I'm trying to prove what seems an elementary general topology exercise (I'm trying to prove it in order to use it in a basic complex analysis course) It's the following property:

Let $(X,d)$ be a metric space, let $G\subset X$ be an open but not closed subset of $X$ and $x\in G$. Denoting, for each $r>0$, the open ball $B(x,r):=\{y\in X\mid d(x,y)<δ\}$, we define

$R=\sup\{r>0\mid B(x,r)\subset G\}\\ D= \operatorname{dist}(\{x\},\partial G) \quad \text{(Since $G$ is not clopen, it's $\partial G \ne \varnothing$})\\ (\text{where for each }A, B\subset X \text{ we define } \operatorname{dist}(A,B):=\inf\{d(a,b)\mid a\in A, b \in B\}). $

Then, $R=D$.

So far I've managed to prove that $R\leq D$:

Suppose $D<R$. Then it exists some $δ>0$ s.t. $D<δ<R$ and therefore $B(x,δ)\subset G$. It's not difficult to see that, since $D<δ$, it's going to be $B(x,δ)\cap \partial G\ne\varnothing$. But this contradicts the fact that $G\cap\partial G = \varnothing$ for every open but no clopen set $G$. Therefore, $R\le D$.

But I'm having trouble trying to prove that $D\leq R$. I think the proof would have to do with examining what happens at the boundary of $\overline{B}(x,R)$, but I'm not sure even if the whole statement is false, since I'm starting to suspect that maybe we need more hypothesis in order to make it true (the statement feels very intuitive in $\mathbb{R}^2$, for example).

Any thoughts on the problem?

Edit: Since I've received an answer which provides a counterexample for the $D\le R$ part (the one by Snake707), the statement has been proven false and therefore the only thing we can assure in metric spaces is that $R\le D$. I guess the question now is: When is also $D \le R$ true and therefore $D=R$? Are there some sufficient or necessary conditions over the particular space which is $X$ in order to make the statement true? (maybe asking for connectivity or requiring that $X$ is Banach or some type of space where all balls are connected, since as I said in $\mathbb{R}^2$ is intuitive that is going to be true. I don't know now).

As soon as I end my exam period, I'll come back to this problem again to try if I can decide something over it. In the meantime, let's see if there's somebody who can give a satisfactory answer before that.

  • $\begingroup$ From your definition I would deduce that $D=d(\{x\}, \partial G) =d(G, \partial G) =0$ sice I can pick points arbitrarily close together from the two sets. In your definition of $d(A, B) $ are you sure you want to minimise over both a and b, or should you be minimising over b and maximising over a? $\endgroup$ – Eddy Jan 8 at 20:52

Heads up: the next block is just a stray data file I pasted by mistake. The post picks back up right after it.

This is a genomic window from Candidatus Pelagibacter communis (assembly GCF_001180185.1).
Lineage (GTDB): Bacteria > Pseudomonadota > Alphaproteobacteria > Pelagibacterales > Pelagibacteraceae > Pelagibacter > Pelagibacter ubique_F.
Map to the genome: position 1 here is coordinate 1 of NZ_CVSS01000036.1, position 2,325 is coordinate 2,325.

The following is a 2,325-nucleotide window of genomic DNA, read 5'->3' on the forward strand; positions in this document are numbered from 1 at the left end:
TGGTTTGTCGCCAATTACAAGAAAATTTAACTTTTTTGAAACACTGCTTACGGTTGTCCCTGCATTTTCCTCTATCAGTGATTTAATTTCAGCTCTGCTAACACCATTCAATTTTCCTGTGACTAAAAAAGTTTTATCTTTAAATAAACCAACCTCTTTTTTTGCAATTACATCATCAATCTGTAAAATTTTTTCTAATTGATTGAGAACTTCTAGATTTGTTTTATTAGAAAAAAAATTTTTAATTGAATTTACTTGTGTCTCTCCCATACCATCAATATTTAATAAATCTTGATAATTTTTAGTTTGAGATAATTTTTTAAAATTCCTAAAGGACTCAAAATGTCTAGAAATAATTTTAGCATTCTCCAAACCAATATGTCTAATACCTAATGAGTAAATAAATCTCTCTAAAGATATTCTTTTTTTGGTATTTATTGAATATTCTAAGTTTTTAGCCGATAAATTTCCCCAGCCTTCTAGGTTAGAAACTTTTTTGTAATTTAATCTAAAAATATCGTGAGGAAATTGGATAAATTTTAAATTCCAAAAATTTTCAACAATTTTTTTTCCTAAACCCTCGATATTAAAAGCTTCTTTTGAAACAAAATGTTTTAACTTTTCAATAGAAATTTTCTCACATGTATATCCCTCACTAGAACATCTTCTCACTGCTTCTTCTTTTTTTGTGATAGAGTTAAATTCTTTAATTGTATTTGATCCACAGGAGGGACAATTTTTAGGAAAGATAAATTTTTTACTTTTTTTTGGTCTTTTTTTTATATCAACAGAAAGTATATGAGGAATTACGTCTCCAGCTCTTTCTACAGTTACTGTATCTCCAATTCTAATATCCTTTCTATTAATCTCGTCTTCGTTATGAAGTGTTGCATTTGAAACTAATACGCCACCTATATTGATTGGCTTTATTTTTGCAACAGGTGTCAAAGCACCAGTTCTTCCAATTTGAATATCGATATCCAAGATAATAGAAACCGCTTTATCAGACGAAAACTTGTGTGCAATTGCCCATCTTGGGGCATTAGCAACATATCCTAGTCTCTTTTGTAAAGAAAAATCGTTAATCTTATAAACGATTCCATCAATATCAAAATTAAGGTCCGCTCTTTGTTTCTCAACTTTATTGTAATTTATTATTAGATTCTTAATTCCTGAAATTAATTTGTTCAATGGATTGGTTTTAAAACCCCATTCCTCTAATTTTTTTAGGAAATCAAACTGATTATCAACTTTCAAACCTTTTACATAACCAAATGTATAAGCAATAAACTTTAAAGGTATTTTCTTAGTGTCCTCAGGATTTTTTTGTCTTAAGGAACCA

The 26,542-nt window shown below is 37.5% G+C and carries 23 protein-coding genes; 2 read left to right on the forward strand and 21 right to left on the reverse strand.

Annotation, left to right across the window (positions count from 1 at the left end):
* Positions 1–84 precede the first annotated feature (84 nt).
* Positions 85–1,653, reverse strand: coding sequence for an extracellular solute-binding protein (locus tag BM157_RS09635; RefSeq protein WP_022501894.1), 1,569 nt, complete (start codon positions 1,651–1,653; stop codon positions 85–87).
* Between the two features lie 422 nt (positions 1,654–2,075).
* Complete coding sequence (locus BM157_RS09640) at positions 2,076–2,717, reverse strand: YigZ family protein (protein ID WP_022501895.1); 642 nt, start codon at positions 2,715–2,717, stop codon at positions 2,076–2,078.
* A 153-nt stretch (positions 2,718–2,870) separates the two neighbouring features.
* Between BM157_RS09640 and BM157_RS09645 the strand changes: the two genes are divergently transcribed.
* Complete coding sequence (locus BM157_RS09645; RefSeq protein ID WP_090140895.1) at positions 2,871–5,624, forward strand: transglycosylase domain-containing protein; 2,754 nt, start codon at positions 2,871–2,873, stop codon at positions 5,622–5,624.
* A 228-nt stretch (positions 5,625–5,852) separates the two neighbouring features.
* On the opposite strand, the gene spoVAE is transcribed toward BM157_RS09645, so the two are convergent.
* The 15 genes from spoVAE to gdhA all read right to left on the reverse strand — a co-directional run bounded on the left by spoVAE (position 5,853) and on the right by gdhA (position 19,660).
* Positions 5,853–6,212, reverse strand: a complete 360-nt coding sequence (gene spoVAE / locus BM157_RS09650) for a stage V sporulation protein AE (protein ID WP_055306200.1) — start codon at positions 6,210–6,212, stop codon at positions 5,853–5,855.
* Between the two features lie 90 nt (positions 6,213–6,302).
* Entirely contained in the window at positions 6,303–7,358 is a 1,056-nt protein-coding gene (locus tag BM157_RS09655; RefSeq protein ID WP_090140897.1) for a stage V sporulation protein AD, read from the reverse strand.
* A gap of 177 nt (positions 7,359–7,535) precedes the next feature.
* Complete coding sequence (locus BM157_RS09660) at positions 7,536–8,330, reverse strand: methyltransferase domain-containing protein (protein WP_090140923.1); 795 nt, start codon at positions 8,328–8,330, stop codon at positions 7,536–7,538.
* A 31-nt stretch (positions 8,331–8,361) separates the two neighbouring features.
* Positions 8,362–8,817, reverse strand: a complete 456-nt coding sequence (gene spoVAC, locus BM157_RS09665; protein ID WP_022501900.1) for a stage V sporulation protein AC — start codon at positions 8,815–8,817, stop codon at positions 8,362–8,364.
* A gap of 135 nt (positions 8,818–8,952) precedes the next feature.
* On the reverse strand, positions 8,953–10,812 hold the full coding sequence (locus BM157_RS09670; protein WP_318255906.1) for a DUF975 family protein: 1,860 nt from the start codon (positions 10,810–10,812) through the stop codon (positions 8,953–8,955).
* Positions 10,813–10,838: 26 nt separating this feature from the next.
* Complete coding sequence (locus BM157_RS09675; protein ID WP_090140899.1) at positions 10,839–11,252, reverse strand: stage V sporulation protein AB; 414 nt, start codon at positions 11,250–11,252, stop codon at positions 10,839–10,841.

• $\begingroup$ Oh, or maybe your considering R and D as functions of x? $\endgroup$ – Eddy Jan 8 at 21:02
  • $\begingroup$ Define D(x,$\delta$). $\endgroup$ – William Elliot Jan 8 at 22:01
  • $\begingroup$ Is it as straightforward as: Suppose $R < D$. Then there exists a point $b \in \partial G$ s.t. $b \in B(x,r)$ for some $r$. However, $B(x,r) \subset G$ meaning $G$ is not disjoint from its boundary $\rightarrow$ contradiction. ? $\endgroup$ – T. Fo Jan 8 at 22:08
  • $\begingroup$ @Eddy $R$ and $D$ clearly depend on $x$, sure. But $x$ is fixed in the statement (even though at the end you can generalize, since $x$ is arbitrary, for any $x \in X$ you want). It's just written like that for clarity. $\endgroup$ – Elías Guisado Jan 9 at 16:09

Edited. I believe you need slightly more assumptions for your assertion. Consider a the space $]-3, -1[ \cup ]1, 3[ = X$ equipped with the metric from $\mathbb{R}$. Let $x=-2$ and $G = ]-3, -1[ \cup ]2, 3[$. Then $\partial G = \{2\}$.

Your value $D$ is $4$. Your value $R$ is $3$ thus $R < D$.

  • $\begingroup$ Even connected is not sufficient. The proposition likely holds specifically for spaces used in analysis like the real line, the real plane, the complex plain, etc. where all balls are connected. $\endgroup$ – William Elliot Jan 9 at 10:51
  • $\begingroup$ @WilliamElliot What exactly makes you think that connectivity is not sufficient? Do you have some counterexample in mind? $\endgroup$ – Elías Guisado Jan 9 at 16:40
  • $\begingroup$ Connectivity on $X$ is not sufficient, since in my example you could use $X = \mathbb{R}$. I think one should look at $X$ being a complete, normed vector space and $G$ being an open, bounded, (path-)connected subset. As William Elliot mentioned, my original proof required all balls to be connected. However, I do not believe that my attempt actually really got to the heart of the problem and requiring connectedness of all balls may be needlessly strong. $\endgroup$ – Snake707 Jan 9 at 18:11

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